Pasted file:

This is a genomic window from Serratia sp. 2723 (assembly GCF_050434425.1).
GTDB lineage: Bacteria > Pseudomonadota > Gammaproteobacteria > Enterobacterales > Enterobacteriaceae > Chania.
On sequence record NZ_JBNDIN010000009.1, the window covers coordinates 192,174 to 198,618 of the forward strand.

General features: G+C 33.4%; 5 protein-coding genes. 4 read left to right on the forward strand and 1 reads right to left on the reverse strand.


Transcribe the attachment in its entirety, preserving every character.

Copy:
This is a genomic window from Serratia sp. 2723 (assembly GCF_050434425.1).
GTDB lineage: Bacteria > Pseudomonadota > Gammaproteobacteria > Enterobacterales > Enterobacteriaceae > Chania.
On sequence record NZ_JBNDIN010000009.1, the window covers coordinates 192,174 to 198,618 of the forward strand.

General features: G+C 33.4%; 5 protein-coding genes. 4 read left to right on the forward strand and 1 reads right to left on the reverse strand.